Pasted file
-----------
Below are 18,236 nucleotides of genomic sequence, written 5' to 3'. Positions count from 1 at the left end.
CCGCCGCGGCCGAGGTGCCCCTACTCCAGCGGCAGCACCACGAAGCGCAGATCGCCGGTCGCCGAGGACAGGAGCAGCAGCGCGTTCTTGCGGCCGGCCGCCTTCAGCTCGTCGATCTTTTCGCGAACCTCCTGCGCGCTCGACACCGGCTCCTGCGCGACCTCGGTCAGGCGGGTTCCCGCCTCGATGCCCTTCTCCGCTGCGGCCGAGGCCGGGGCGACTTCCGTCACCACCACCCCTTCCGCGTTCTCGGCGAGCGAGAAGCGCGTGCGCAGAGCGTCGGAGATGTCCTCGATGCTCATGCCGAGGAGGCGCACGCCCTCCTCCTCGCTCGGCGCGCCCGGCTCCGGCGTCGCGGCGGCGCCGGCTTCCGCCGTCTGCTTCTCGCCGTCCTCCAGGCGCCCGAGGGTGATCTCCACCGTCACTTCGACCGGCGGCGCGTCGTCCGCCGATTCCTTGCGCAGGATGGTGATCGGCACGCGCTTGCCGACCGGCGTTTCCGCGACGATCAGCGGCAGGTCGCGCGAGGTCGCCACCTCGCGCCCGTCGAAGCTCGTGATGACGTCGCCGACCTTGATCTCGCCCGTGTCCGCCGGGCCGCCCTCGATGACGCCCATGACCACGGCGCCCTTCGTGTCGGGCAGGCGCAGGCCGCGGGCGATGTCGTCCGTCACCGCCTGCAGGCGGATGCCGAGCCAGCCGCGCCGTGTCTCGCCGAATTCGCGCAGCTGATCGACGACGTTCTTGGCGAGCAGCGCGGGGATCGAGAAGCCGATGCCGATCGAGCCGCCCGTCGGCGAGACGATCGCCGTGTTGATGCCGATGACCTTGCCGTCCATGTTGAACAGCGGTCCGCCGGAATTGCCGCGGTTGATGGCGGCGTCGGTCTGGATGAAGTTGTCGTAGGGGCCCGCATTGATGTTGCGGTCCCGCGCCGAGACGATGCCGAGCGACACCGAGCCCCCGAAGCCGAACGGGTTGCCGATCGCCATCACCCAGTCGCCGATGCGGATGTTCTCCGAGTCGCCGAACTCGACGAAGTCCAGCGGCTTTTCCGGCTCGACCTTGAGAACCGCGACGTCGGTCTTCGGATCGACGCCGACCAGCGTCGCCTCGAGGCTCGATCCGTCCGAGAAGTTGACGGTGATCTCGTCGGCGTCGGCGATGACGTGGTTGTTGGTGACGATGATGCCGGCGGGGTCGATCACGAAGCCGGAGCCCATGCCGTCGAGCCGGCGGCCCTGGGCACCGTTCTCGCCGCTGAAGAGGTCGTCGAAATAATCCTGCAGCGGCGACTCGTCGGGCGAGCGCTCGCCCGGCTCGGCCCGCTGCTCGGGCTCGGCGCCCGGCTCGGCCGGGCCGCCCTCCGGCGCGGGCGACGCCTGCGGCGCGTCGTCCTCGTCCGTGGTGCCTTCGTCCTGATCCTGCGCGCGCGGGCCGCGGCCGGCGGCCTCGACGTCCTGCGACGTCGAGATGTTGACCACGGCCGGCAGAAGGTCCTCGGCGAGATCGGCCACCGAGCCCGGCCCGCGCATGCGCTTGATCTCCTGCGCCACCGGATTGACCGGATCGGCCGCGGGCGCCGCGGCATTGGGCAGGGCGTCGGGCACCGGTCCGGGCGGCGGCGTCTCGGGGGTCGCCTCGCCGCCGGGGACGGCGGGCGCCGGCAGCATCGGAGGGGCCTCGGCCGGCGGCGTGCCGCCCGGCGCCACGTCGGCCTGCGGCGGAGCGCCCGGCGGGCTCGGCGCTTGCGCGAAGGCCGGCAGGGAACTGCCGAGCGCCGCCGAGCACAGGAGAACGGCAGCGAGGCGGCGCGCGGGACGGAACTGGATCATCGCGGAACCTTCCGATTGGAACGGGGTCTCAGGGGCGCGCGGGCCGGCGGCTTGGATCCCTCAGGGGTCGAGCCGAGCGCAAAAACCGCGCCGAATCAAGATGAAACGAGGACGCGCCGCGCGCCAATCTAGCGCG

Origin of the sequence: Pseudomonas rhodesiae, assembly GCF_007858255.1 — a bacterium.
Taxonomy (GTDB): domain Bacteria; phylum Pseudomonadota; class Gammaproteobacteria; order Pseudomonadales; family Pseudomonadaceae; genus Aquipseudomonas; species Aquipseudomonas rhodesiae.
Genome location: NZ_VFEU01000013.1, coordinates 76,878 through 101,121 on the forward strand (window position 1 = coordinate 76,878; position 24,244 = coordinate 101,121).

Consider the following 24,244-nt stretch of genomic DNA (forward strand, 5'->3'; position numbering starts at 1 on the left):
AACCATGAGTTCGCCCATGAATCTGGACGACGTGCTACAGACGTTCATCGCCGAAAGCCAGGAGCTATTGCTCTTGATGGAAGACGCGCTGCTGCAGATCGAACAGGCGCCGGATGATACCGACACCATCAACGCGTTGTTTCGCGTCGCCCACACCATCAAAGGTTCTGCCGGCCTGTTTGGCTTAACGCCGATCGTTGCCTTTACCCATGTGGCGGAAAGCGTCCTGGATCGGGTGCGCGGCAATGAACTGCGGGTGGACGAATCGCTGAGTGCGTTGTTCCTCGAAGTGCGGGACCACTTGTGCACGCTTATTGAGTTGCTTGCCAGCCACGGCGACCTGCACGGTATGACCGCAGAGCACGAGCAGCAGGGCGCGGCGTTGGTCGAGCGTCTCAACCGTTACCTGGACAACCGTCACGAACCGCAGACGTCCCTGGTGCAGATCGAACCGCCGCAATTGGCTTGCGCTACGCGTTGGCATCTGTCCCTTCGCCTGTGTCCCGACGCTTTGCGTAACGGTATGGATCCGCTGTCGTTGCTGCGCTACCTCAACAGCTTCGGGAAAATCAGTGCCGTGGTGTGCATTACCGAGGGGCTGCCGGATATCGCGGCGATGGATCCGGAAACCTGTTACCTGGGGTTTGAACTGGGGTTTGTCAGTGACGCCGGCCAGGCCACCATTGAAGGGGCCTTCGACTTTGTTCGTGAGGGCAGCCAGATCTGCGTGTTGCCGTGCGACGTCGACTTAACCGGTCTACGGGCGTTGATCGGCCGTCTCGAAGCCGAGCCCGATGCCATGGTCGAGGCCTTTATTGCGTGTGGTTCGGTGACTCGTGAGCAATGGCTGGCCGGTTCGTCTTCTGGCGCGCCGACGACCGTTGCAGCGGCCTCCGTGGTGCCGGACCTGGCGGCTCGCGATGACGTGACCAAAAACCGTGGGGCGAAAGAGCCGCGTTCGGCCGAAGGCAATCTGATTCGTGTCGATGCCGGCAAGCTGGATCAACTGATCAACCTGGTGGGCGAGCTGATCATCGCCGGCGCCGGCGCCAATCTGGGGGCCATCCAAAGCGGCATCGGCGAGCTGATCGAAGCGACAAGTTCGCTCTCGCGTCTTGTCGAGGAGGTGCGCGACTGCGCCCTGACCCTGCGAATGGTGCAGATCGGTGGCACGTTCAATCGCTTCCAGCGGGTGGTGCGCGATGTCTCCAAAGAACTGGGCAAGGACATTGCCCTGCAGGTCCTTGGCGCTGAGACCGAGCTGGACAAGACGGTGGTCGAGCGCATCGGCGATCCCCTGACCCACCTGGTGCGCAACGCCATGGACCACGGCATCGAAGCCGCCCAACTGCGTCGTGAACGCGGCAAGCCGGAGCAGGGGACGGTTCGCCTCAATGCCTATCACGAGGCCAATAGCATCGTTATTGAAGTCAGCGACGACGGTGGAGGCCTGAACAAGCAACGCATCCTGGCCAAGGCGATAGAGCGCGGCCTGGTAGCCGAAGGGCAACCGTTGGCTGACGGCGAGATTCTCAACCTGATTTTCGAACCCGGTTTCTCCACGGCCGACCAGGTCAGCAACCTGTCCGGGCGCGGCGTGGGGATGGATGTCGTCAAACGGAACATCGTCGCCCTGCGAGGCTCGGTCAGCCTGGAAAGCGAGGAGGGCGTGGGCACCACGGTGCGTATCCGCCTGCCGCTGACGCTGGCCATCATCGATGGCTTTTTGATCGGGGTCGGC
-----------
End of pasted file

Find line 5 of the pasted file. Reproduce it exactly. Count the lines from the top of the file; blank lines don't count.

Genome location: NZ_VFEU01000013.1, coordinates 76,878 through 101,121 on the forward strand (window position 1 = coordinate 76,878; position 24,244 = coordinate 101,121).